How to Identify Difficult Change?

Change efforts sometimes run into complicated obstacles. Correctly identifying a change effort as difficult or non-difficult allows you to select the right model. This way, when you step into difficult change you are taking the right steps from the start.

We shouldn’t underestimate how valuable mastery of change facilitation know-how is to the success of difficult change efforts and we need to recognize that “change” isn’t one thing. A change from an archaic system that glitched all the time and significantly limited the team to a new, user-friendly, intuitive system that provides answers to the team’s past concerns will require adjustment. But the change will be very different than trying to shift from that same archaic system to a new, complicated system that does not solve the team’s past concerns. Trying to get a caring, introspective, service oriented team to adopt a Servant Leadership culture will require new focus. But it will be nothing like trying to adopt that same culture if the team is coping with low trust, people are argumentative, and each team member is primarily focused on what any change will add to their workload.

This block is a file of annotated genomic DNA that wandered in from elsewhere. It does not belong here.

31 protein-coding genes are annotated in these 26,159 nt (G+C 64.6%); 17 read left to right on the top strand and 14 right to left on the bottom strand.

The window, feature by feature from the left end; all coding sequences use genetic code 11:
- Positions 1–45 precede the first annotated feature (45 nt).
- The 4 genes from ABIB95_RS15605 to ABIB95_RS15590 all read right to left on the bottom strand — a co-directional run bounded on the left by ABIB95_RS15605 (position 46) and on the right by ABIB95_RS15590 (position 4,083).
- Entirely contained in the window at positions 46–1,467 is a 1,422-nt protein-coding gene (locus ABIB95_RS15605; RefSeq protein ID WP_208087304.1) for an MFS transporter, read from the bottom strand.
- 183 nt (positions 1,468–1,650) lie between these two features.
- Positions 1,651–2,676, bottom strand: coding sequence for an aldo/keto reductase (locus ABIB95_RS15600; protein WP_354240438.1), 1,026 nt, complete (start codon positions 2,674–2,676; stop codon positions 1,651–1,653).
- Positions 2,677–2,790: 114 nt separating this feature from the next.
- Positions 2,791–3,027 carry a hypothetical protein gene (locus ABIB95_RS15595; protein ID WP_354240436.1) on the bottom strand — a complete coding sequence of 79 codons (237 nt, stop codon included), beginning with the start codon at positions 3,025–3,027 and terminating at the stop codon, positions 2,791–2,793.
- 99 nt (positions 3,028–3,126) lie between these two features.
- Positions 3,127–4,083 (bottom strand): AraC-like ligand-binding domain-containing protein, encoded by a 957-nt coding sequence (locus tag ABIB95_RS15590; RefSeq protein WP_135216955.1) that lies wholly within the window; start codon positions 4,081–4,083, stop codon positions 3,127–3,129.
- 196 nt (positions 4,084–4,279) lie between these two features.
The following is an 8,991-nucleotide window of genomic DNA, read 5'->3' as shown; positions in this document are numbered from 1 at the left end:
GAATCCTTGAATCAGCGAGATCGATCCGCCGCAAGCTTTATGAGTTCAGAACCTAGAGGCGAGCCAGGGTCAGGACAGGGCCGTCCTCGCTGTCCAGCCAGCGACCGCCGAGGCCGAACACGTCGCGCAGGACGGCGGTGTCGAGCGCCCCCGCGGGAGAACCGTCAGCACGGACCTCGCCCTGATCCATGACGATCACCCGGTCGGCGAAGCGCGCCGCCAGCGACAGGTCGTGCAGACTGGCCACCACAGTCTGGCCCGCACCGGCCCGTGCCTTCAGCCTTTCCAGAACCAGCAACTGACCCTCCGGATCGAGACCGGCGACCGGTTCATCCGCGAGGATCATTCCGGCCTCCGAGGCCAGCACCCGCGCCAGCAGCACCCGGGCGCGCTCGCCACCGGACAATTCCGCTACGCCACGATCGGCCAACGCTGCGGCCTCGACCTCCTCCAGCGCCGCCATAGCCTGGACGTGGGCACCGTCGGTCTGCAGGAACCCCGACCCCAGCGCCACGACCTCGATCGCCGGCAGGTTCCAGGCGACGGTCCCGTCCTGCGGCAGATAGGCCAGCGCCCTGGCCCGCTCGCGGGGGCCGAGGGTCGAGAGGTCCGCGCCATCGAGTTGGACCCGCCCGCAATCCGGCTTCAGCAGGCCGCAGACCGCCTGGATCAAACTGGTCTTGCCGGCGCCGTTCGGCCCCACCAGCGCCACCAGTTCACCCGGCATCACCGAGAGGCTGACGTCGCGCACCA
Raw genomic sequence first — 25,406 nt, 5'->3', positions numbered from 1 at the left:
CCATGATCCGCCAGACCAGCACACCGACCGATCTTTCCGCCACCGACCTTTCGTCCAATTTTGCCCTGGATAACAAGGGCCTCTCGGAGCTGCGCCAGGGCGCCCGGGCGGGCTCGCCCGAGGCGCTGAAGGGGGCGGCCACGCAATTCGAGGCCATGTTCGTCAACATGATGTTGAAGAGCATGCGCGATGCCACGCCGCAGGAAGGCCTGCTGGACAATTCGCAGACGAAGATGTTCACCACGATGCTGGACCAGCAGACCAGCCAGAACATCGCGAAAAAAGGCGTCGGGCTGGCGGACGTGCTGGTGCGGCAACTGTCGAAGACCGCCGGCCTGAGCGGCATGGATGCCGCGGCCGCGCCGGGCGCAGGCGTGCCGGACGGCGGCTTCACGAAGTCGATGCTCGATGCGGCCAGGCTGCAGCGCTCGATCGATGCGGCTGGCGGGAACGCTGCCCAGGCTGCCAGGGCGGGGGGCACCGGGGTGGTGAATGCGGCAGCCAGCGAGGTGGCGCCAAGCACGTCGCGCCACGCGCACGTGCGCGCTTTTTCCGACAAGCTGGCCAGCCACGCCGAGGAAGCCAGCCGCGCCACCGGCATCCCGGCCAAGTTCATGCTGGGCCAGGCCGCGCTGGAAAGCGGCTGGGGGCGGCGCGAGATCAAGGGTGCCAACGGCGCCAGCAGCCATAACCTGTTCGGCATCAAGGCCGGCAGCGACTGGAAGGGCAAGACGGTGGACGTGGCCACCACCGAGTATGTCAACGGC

There’s a saying: ”If all you have is a hammer, everything looks like a nail.” If your change education was anything like mine, you didn’t get access to difficult change models. Stepping into difficult change armed with the right models means you are ready to successfully guide people through difficult change because you see the steps clearly yourself. Unfortunately, change models that are not specifically designed to overcome the unique obstacles of difficult change often can’t stretch to provide sufficient guidance and support. So the first thing we need to talk about is: How can we identify difficult change?

The top 3 factors that can be used to identify difficult change are a big shift, big gap, and long duration. To get an intuitive sense of how these apply to difficult change, think of an individual, team, or organization you know that can benefit from improving. Define to yourself what the current state is (what needs to change?) and what the desired outcome is, then consider assessing if this is more likely non-difficult or difficult change: